OLR Bill Analysis
AN ACT CONCERNING THE ROLE OF THE STATE BOARD OF EDUCATION IN THE TEACHER CERTIFICATION REVOCATION PROCESS.
This bill requires the education commissioner rather than the State Board of Education to make the final determination of whether to uphold the revocation of an educator's public school teaching credential when the educator has been convicted of certain crimes.
By law, when a person holding a certificate, permit, or authorization issued by the board that allows him or her to teach in the public schools is convicted of specified crimes, the credential is considered to be revoked. But, when the commissioner notifies the person of the revocation, he or she can ask the board to reconsider the revocation according to its regulations. Under current law, the board makes the final decision on the revocation. Under the bill, the board makes the initial determination of whether to overturn or uphold the revocation and the education commissioner has the final say.
EFFECTIVE DATE: July 1, 2008
Convictions Requiring Immediate Revocation of Educational Credentials
By law, an educator's certificate, permit, or authorization to teach in the public schools is considered revoked as soon as the education commissioner is notified that the educator has been convicted of any of the following crimes: (1) a capital felony; (2) arson murder; (3) any class A felony; (4) a class B felony, except first-degree larceny, first- degree computer crime, or first-degree vendor fraud; (5) any crime involving child abuse or neglect; (6) risk of injury to a minor; (7) deprivation of a person's civil rights by a person wearing a mask or hood; (8) second-degree assault of an elderly, blind, disabled, pregnant, or mentally retarded person, with or without a firearm; (9) second-, third-, or fourth-degree sexual assault; (10) third-degree sexual assault with a firearm; (11) third-degree promoting prostitution; (12) substitution of children; (13) third-degree burglary with a firearm; (14) first-degree stalking; (15) incest; (16) obscenity as to minors; (17) importing child pornography; (18) criminal use of a firearm or electronic defense weapon; (19) possession of a weapon on school grounds; or (20) manufacture or sale of illegal drugs.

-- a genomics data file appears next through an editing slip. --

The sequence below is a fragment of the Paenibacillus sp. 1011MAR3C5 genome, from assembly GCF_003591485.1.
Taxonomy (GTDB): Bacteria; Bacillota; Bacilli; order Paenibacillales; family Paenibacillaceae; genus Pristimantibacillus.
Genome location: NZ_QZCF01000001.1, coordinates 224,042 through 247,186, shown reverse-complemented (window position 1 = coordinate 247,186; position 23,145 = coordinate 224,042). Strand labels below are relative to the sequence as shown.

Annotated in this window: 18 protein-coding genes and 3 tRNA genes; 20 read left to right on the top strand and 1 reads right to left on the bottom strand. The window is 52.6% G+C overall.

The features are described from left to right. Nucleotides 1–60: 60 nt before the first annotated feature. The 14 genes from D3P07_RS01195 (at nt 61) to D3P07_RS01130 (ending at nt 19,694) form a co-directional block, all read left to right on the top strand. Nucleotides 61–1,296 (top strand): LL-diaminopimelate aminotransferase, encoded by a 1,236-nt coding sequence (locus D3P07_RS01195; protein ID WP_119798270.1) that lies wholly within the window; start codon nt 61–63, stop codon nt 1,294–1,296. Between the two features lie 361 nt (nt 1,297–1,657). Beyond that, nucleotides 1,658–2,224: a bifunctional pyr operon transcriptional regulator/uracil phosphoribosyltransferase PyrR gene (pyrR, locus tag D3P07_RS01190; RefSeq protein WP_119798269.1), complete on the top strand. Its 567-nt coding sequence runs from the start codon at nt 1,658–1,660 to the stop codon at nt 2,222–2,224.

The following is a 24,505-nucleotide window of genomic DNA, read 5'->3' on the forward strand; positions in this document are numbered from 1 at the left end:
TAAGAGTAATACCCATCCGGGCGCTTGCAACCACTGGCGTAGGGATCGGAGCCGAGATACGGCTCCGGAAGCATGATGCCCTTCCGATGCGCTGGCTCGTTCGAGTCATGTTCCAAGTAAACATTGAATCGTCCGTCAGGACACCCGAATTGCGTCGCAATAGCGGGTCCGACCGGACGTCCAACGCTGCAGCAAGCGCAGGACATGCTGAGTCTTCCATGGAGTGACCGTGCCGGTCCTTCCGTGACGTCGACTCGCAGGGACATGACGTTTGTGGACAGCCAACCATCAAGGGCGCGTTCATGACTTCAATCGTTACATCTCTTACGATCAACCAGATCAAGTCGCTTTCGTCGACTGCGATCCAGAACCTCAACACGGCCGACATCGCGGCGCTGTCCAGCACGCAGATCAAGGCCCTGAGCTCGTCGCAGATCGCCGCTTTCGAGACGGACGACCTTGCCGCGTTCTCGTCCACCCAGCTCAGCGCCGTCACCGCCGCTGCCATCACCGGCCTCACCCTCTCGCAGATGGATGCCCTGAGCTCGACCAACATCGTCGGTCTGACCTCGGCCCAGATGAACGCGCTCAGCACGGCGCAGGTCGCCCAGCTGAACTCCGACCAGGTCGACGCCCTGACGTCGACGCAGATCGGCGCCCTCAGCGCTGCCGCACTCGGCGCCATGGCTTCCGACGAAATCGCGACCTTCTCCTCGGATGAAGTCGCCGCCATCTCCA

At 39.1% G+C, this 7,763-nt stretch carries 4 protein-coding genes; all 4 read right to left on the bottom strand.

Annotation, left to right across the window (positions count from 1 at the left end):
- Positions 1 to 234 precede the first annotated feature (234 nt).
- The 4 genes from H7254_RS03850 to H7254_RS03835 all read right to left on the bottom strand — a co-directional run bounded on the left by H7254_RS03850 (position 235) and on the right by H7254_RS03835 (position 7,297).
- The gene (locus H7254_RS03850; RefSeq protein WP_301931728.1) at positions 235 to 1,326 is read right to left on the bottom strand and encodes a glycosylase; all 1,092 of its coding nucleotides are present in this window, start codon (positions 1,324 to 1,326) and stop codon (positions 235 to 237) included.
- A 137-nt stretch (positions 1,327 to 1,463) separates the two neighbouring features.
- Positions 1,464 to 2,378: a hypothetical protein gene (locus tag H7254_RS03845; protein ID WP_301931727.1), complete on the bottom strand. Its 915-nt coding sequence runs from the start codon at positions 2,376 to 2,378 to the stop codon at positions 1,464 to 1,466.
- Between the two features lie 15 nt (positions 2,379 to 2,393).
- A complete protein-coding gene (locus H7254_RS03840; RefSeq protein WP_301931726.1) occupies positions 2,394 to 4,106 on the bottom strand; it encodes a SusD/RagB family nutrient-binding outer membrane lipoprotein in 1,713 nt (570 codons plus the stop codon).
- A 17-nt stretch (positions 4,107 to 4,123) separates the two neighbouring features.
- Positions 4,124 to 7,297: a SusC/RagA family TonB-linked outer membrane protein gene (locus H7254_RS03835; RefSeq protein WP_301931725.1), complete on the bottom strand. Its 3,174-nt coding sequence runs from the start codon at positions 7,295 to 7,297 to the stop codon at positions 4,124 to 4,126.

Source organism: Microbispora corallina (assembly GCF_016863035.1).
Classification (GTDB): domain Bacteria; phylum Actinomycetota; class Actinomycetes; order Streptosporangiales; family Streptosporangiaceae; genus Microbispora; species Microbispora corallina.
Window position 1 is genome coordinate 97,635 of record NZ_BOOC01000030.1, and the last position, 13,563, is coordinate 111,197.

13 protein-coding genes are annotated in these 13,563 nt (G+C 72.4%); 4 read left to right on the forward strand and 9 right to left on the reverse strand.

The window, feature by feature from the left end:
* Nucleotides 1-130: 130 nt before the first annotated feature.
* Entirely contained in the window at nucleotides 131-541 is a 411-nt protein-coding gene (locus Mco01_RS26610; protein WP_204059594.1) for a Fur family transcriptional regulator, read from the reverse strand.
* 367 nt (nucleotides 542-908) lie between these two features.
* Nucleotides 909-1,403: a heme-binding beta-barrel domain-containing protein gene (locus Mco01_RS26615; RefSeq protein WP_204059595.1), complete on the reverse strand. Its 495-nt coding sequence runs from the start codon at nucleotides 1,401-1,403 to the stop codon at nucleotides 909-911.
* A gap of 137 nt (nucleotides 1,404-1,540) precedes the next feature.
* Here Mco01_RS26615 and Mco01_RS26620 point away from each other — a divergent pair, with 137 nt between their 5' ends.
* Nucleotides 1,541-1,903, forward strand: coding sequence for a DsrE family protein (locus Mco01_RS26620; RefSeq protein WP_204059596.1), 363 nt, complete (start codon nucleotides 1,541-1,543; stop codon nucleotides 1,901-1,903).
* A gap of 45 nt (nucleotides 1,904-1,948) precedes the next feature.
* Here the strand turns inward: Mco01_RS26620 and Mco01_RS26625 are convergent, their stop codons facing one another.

Joint Favorable Substitute